Vet school rankings indicate that veterinary school is one of the most competitive programs out there! In this blog, we will help you make your choice a much easier one! We have compiled a unique veterinary school ranking system with schools all across the United States and Canada based on the following:
- Name and Location of the Vet School
- Mission Statement
- Admissions Statistics
- Selection criteria
- Developmental Opportunities
We are certain that this comprehensive list will help narrow your choices in deciding which veterinary program is the most suitable to kick-start your career as a veterinarian.
Disclaimer: BeMo does not endorse or affiliate with any universities, colleges, or official test administrators. The content has been developed based on the most recent publicly available data provided from the official university website. However, you should always check the statistics/requirements with the official school website for the most up to date information. You are responsible for your own results.
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A Doctor of Veterinary Medicine (DVM) degree typically takes up to four to five years to obtain, depending on the program. An undergraduate degree is absolutely necessary to be considered for any veterinary program. Thus, it is important to know the necessary requirements that are most commonly needed in order to take on such an honorable commitment.
The process of preparing for veterinary school should start as early as high school. Here are some of the essential tips they suggest:
High school students must have a strong foundation in the following disciplines:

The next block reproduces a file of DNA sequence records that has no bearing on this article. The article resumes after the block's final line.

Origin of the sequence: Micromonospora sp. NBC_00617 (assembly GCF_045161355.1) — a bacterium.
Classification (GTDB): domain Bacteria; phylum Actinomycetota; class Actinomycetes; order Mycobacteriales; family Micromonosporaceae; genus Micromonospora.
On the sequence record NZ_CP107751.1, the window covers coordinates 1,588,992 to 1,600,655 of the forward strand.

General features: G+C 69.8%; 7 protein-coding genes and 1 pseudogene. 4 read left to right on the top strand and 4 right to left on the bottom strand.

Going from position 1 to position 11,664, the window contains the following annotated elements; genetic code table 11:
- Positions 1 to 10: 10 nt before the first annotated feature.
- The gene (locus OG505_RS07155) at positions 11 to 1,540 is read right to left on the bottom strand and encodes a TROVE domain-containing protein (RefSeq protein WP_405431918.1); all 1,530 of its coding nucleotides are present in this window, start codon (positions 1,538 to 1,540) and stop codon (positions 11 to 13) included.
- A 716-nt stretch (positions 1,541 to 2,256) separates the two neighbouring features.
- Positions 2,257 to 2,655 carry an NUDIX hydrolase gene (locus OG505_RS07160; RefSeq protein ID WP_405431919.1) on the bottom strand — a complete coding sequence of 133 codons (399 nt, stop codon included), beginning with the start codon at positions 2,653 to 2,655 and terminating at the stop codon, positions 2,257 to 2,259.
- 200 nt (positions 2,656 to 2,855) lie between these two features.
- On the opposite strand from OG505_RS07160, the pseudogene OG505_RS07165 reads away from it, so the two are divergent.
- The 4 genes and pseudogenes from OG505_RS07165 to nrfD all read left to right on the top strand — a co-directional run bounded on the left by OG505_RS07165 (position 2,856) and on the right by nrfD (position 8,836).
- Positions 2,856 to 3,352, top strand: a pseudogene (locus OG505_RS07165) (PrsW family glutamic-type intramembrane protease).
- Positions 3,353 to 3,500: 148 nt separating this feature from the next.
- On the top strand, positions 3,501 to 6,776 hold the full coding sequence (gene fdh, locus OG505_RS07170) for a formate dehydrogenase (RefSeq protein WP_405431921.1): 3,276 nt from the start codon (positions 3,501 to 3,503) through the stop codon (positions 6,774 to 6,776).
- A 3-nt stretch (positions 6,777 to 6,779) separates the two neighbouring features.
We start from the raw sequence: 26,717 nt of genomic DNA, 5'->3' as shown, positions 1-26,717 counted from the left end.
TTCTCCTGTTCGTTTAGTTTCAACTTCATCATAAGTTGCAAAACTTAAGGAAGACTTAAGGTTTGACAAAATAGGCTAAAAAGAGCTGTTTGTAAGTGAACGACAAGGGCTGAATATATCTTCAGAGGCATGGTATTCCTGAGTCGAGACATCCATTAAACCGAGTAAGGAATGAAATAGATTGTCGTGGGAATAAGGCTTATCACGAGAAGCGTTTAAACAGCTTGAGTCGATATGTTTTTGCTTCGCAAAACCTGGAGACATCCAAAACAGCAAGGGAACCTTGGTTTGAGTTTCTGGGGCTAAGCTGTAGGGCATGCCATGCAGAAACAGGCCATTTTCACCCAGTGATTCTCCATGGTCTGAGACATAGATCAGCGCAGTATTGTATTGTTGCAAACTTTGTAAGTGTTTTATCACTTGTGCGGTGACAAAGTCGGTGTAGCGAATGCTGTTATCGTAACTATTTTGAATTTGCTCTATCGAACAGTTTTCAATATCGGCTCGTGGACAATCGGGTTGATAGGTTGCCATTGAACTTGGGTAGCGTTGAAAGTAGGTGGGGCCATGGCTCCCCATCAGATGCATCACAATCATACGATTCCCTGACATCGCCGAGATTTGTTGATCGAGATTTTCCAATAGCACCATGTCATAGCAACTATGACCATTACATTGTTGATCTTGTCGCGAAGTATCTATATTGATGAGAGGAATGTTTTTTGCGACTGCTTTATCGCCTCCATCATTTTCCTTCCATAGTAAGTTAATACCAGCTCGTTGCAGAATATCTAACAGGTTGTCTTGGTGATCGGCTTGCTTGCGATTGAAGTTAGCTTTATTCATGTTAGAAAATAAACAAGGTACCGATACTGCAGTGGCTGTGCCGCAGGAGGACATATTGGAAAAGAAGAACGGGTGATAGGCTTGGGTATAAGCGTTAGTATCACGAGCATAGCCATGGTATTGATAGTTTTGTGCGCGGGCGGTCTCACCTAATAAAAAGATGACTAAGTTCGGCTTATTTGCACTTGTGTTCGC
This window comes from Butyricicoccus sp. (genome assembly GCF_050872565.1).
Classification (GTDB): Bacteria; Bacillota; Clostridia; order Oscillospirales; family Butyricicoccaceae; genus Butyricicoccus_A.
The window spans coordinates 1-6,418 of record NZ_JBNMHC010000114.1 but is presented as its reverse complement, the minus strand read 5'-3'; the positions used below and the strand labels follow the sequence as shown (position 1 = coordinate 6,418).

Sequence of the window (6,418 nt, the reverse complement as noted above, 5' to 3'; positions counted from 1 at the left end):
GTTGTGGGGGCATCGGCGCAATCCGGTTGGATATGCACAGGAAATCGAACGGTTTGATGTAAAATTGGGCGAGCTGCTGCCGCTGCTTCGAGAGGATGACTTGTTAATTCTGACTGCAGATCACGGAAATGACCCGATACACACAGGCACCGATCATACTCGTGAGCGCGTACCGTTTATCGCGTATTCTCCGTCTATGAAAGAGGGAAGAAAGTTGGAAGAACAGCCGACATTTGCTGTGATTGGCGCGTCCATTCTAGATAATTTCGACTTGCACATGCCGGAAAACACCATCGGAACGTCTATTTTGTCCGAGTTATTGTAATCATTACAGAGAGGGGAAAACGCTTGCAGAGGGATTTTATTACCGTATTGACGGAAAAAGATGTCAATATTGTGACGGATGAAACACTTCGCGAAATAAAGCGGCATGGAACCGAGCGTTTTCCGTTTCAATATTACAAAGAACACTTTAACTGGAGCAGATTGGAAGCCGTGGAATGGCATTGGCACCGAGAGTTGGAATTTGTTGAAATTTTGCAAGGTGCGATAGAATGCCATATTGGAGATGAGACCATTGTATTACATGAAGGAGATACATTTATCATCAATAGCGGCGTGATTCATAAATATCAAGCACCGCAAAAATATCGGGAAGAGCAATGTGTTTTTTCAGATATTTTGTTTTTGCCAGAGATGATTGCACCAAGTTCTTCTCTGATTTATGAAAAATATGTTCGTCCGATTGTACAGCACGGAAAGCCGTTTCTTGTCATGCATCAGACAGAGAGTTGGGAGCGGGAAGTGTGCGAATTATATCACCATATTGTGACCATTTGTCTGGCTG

Keep in mind that course perquisites do in fact vary with each veterinary program, however; below we have provided a comprehensive list of typical perquisite courses you should expect to complete as an undergraduate student.
Recommended Courses may include business administration, management, or entrepreneurship which can be essential for those seeking to build their own veterinary practice.
Remember to check the exact course requirements of your chosen vet schools before you apply.
Are you getting ready for an MMI interview? Check out some tips that will help you ace it!
There are over 30 veterinary medicine programs across The United States and Canada. Here at BeMo, we have provided a comprehensive list of 20 notable programs within the United States and Canada. We have ensured to provide you all with accessible information on the tuition, mission of the school, admissions statistics pertaining matriculants, acceptance rate, GPA requirements, selections criteria and notable developmental opportunities.
UC-Davis School of Veterinary Medicine (California)
Cornell University College of Veterinary Medicine (New York)*
College of Veterinary Medicine and Biomedical Sciences: Colorado State University (Colorado)
NC State Veterinary Medicine (North Carolina)
Ohio State University College of Veterinary Medicine (Ohio)
PennVet: University of Pennsylvania (Pennsylvania)
Texas A&M University: Veterinary Medicine & Biomedical Sciences (Texas)
UW School of Veterinary Medicine (Wisconsin)
UF College of Veterinary Medicine (Florida)
UGA College of Veterinary Medicine (Georgia)
University of Minnesota- College of Veterinary Medicine (Minnesota)
Cummings School of Veterinary Medicine- Tufts University (Massachusetts)
Purdue University- College of Veterinary Medicine (Indiana)
Auburn University- College of Veterinary Medicine (Alabama)
Iowa State University- College of Veterinary Medicine (Iowa)
Washington State University- College of Veterinary Medicine
The Ontario Veterinary College (OVC) (Guelph, Ontario)